Is there a more space efficient structure than quadratic storage, like a variant on a Trie? I do not need it to store the actual distances, just the ordering. I can recalculate the distances for the pairs I care about. The time complexity of the preprocessing is immaterial.

Clarification of K:

Say that you want the k-nearest neighbors of the word "happiness". You might think the index storage requirement is k*S. However, what I want is NOT the K-nearest neighbors of happiness in the whole corpus of S words. I want the k-nearest neighbors drawn from the set of words in the opposite document. The 10th nearest word to happiness in the document could be the 10,000th nearest word in the whole corpus! That is the problem. To guarantee that I have all k-nearest words for ANY document that is produced for comparison, I need to store ALL neighbors for happiness from nearest to most distant.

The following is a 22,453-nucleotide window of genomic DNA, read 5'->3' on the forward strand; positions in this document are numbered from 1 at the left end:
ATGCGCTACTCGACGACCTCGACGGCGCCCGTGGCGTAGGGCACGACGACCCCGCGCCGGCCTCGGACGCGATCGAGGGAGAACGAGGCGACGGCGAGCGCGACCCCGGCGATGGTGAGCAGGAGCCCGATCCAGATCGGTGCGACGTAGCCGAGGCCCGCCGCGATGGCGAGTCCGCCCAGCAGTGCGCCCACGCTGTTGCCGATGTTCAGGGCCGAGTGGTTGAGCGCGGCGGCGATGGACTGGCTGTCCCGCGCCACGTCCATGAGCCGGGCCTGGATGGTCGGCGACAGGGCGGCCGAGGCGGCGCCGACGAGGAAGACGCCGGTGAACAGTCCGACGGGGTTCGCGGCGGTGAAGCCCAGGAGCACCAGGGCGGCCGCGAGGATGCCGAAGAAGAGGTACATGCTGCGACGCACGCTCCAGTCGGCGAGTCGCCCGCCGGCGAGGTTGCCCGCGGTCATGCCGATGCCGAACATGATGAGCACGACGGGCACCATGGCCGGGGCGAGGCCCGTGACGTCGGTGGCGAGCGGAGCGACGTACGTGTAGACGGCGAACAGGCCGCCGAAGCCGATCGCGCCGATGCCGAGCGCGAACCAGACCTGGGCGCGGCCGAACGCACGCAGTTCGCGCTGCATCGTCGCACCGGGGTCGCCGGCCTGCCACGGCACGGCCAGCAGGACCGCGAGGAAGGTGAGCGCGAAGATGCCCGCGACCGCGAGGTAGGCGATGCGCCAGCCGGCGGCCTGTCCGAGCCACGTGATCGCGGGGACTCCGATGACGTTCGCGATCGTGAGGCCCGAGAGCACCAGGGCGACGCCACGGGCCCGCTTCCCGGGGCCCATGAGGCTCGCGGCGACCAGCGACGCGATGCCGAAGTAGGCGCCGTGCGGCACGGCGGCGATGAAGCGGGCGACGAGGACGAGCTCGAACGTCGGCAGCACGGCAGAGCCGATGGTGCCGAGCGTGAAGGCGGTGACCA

As an exception, I will allow that once the distance to a word reaches the average distance between word pairs in S, it can be dropped from the index and the distance assumed to equal that mean distance. This automatically reduces the index size by half.


I have just learned about LSH, HNSW and IVF indices. You have control over accuracy versus speed, but the memory usage is substantial.

I have toyed with using Hilbert indices with lists of line segments sorted to give a loose ordering of neighbors that will need to be sorted later. That reduces number of computations of distances but does not do away with the K log K sort at the end.